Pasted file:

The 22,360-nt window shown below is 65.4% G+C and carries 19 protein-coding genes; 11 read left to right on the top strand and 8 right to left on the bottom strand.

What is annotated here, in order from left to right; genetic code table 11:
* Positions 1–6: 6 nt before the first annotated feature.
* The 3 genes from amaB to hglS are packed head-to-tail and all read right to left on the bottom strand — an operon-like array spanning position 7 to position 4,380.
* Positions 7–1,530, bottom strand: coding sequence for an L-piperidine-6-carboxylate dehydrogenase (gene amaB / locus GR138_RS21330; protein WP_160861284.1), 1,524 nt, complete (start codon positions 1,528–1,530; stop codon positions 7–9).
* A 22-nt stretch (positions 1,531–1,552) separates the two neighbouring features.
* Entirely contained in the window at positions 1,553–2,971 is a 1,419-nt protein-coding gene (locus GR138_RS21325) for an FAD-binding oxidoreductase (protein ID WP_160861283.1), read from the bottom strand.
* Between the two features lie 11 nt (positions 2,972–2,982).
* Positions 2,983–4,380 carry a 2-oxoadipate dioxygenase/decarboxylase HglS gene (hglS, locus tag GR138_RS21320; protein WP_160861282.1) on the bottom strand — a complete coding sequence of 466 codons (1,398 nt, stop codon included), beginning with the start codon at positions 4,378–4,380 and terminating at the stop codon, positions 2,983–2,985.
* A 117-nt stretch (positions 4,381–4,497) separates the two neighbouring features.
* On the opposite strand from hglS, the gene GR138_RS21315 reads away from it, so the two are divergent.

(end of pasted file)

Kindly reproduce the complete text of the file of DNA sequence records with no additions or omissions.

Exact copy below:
The 22,360-nt window shown below is 65.4% G+C and carries 19 protein-coding genes; 11 read left to right on the top strand and 8 right to left on the bottom strand.

What is annotated here, in order from left to right; genetic code table 11:
* Positions 1–6: 6 nt before the first annotated feature.
* The 3 genes from amaB to hglS are packed head-to-tail and all read right to left on the bottom strand — an operon-like array spanning position 7 to position 4,380.
* Positions 7–1,530, bottom strand: coding sequence for an L-piperidine-6-carboxylate dehydrogenase (gene amaB / locus GR138_RS21330; protein WP_160861284.1), 1,524 nt, complete (start codon positions 1,528–1,530; stop codon positions 7–9).
* A 22-nt stretch (positions 1,531–1,552) separates the two neighbouring features.
* Entirely contained in the window at positions 1,553–2,971 is a 1,419-nt protein-coding gene (locus GR138_RS21325) for an FAD-binding oxidoreductase (protein ID WP_160861283.1), read from the bottom strand.
* Between the two features lie 11 nt (positions 2,972–2,982).
* Positions 2,983–4,380 carry a 2-oxoadipate dioxygenase/decarboxylase HglS gene (hglS, locus tag GR138_RS21320; protein WP_160861282.1) on the bottom strand — a complete coding sequence of 466 codons (1,398 nt, stop codon included), beginning with the start codon at positions 4,378–4,380 and terminating at the stop codon, positions 2,983–2,985.
* A 117-nt stretch (positions 4,381–4,497) separates the two neighbouring features.
* On the opposite strand from hglS, the gene GR138_RS21315 reads away from it, so the two are divergent.